Conjoint instead, if we allow for some simplification, does a multivariate regression on each individual. Since every respondent is subjected to a series of choice tasks, and these choice tasks constitute the “cases” in the multivariate analysis, we are able to produce one individual choice model for each respondent. These individual models are then used to predict the behaviour of groups of people or the behaviour of the market as a whole.

Conjoint analysis is actually a whole family of similar techniques which are conceptually linked together by their experiment-like nature. At the core of all of these techniques is that the respondents are put through a carefully designed experiment which has the combined advantages of being easy and relatively entertaining to participate in and at the same time produces very rich data which can be used in an array of ways to simulate, predict and understand the behaviour of individuals, segments and markets alike.

The fact that the industry has become used to accessing online as a way of data gathering sits perfectly within the conjoint process. Complex matrices can be built directly into the platform meaning that the respondent only sees the product offering and decision tree appropriate to them.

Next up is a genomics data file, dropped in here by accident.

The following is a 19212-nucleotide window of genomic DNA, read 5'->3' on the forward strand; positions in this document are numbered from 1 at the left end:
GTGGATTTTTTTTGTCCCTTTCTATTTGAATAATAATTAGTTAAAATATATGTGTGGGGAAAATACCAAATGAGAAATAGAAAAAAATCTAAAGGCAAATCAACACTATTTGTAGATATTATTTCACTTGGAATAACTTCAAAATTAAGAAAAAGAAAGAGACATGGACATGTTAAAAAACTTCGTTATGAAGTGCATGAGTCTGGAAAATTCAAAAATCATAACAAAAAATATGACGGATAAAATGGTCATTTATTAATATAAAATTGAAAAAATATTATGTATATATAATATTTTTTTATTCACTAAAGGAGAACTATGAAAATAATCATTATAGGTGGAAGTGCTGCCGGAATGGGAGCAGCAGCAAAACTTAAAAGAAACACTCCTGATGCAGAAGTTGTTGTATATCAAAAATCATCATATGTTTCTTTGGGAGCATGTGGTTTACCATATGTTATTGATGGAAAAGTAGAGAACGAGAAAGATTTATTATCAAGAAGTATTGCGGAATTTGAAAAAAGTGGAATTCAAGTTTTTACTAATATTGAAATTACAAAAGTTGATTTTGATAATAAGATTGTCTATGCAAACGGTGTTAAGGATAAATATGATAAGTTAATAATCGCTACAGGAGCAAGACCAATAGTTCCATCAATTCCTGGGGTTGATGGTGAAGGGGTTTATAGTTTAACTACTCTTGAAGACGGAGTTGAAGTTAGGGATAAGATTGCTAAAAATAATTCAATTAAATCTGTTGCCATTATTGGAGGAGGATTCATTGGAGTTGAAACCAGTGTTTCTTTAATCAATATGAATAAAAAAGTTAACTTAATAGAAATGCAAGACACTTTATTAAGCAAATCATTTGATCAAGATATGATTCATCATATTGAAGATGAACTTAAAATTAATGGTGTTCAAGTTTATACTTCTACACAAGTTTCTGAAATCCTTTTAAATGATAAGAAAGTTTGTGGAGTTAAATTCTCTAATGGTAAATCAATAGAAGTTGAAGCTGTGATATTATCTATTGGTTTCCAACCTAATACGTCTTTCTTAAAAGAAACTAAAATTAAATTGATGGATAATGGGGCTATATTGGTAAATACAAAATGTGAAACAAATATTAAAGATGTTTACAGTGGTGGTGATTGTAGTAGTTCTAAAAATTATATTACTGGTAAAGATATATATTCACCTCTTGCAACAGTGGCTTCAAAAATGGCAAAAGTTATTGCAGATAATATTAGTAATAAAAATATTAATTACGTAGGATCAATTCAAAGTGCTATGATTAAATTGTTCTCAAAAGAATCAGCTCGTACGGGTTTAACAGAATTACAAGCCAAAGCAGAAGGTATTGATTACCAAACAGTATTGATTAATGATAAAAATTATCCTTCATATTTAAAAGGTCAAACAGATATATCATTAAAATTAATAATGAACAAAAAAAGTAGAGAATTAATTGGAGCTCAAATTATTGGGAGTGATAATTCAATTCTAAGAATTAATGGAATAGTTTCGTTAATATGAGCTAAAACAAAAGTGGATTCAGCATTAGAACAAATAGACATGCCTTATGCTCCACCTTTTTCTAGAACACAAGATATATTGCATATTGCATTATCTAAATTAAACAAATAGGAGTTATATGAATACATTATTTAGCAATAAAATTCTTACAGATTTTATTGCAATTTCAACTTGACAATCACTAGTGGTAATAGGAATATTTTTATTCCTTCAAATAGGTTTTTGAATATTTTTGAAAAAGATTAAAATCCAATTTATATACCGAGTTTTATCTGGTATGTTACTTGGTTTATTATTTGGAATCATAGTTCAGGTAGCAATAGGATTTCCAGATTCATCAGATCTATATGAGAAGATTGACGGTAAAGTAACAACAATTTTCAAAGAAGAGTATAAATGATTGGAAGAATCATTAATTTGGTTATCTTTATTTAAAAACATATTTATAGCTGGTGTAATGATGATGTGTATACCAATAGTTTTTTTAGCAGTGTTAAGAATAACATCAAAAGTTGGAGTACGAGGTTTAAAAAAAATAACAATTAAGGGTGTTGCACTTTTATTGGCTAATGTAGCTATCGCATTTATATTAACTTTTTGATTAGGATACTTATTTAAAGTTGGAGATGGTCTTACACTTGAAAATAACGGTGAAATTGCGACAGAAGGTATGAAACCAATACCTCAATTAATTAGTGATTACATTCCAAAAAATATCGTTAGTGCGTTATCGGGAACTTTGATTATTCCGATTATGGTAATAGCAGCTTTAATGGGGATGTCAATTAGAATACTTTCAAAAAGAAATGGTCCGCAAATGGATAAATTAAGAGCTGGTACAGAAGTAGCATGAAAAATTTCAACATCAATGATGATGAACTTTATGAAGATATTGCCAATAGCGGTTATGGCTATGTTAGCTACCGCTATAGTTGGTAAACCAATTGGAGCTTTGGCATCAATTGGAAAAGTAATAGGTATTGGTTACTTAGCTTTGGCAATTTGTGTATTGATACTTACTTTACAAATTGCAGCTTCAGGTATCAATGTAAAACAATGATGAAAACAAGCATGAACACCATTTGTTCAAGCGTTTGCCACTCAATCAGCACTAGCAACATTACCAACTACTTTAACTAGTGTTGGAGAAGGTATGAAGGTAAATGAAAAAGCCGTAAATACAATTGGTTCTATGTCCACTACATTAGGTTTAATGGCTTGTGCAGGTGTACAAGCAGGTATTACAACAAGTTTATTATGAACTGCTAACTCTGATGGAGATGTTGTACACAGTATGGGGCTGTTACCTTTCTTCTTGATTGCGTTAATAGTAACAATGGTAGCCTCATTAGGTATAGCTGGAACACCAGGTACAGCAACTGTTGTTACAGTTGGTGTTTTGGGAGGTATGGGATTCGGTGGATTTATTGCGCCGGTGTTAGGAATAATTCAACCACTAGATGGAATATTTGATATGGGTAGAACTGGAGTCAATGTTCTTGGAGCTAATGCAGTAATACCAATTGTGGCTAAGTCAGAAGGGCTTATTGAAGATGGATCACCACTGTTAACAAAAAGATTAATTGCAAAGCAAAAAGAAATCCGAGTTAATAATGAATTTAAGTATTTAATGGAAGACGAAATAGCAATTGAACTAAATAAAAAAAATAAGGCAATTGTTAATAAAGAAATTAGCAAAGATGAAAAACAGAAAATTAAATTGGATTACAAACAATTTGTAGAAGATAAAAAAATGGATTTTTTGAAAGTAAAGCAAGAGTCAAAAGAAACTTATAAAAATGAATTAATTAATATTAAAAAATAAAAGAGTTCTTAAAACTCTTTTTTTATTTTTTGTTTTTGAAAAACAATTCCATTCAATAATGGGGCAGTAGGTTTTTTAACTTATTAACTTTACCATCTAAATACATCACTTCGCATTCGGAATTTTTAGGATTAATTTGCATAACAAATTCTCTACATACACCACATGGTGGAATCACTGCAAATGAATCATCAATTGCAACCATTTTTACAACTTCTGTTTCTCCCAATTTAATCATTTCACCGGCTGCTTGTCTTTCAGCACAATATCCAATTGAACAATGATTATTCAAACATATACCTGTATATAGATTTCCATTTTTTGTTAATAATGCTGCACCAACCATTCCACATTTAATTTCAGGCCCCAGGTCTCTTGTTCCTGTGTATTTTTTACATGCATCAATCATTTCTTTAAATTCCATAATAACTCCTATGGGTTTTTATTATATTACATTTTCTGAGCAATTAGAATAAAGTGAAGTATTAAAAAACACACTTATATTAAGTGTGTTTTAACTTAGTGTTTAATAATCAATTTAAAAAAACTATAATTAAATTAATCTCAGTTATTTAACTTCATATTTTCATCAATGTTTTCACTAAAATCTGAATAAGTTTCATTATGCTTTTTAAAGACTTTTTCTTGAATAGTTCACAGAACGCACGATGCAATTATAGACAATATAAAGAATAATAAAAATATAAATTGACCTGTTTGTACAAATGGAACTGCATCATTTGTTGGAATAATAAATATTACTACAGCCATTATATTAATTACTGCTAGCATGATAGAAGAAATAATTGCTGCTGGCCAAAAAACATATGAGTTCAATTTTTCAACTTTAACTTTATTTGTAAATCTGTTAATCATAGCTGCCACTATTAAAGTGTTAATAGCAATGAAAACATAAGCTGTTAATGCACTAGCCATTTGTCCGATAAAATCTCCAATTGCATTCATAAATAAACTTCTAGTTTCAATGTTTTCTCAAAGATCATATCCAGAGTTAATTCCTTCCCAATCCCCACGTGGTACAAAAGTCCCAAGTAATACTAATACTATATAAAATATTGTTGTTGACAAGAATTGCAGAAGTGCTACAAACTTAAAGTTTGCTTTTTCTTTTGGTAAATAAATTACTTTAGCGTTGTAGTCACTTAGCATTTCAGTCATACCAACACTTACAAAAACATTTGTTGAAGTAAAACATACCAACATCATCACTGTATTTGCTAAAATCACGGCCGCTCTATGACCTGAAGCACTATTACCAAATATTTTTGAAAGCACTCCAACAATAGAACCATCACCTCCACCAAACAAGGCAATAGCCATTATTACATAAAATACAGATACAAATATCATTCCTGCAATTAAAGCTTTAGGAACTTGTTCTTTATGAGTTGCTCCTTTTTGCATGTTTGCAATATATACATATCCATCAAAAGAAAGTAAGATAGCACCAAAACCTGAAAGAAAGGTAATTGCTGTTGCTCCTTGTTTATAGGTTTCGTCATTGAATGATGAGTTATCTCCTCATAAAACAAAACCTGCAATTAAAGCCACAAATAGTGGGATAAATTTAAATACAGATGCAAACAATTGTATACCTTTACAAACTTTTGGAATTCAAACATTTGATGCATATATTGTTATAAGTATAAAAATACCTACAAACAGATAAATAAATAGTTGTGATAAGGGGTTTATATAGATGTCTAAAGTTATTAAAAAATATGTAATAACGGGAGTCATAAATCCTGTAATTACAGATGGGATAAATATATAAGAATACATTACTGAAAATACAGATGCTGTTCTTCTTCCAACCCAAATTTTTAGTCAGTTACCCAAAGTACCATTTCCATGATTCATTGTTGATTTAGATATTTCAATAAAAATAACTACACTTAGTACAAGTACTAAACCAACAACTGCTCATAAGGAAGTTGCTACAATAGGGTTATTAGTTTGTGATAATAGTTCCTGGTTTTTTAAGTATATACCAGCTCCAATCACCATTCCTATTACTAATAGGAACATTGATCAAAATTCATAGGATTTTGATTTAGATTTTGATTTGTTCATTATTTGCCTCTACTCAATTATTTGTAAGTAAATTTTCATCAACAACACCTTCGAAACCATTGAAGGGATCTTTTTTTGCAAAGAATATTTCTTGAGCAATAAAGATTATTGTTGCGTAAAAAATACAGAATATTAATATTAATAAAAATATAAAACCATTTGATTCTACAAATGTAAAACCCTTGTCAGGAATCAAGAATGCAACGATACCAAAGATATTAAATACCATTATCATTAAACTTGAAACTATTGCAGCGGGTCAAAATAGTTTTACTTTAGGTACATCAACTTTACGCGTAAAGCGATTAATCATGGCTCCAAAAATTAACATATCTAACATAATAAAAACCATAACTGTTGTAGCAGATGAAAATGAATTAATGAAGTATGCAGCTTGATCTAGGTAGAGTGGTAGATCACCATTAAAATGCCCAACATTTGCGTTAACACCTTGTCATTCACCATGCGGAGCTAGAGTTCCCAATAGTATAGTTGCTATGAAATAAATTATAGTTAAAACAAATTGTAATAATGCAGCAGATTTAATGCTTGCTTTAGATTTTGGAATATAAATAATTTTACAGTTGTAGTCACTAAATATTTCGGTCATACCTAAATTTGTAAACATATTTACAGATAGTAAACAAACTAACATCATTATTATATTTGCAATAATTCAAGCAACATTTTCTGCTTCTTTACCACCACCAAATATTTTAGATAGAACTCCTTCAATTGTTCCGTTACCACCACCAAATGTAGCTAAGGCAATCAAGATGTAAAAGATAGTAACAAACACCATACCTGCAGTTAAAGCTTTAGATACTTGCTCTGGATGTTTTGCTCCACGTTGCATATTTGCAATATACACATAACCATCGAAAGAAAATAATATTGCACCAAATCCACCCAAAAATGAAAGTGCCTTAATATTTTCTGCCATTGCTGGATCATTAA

Nepa has conducted a multitude of conjoint studies for clients ranging from market research agencies to brand owners, and this experience and the linear execution of our processes has led us to believe that the technique could be used much more regularly and applied to many more research objectives than is presently carried out.

Making the tool accessible to all is the first step in raising its profile and along with other less utilised forms of multivariate analysis we hope to see a lot of the associated myths dispelled and that black box finally opened for all to benefit. Our user-friendly desktop dashboard – branded N-Visualize – takes the strain out of analysis pointing you in the direction of the answers you are looking for and allowing intuitive display of complex data for easy and quick comprehension.

A long overdue renaissance for such a tried, tested but perhaps underrated research tool can only enhance the research industry – and provide clients with the all too elusive actionable insights they crave!

Johnny Caldwell

Nepa UK
Suite 9, first floor
58 Broadwick Street

T 020 7434 7344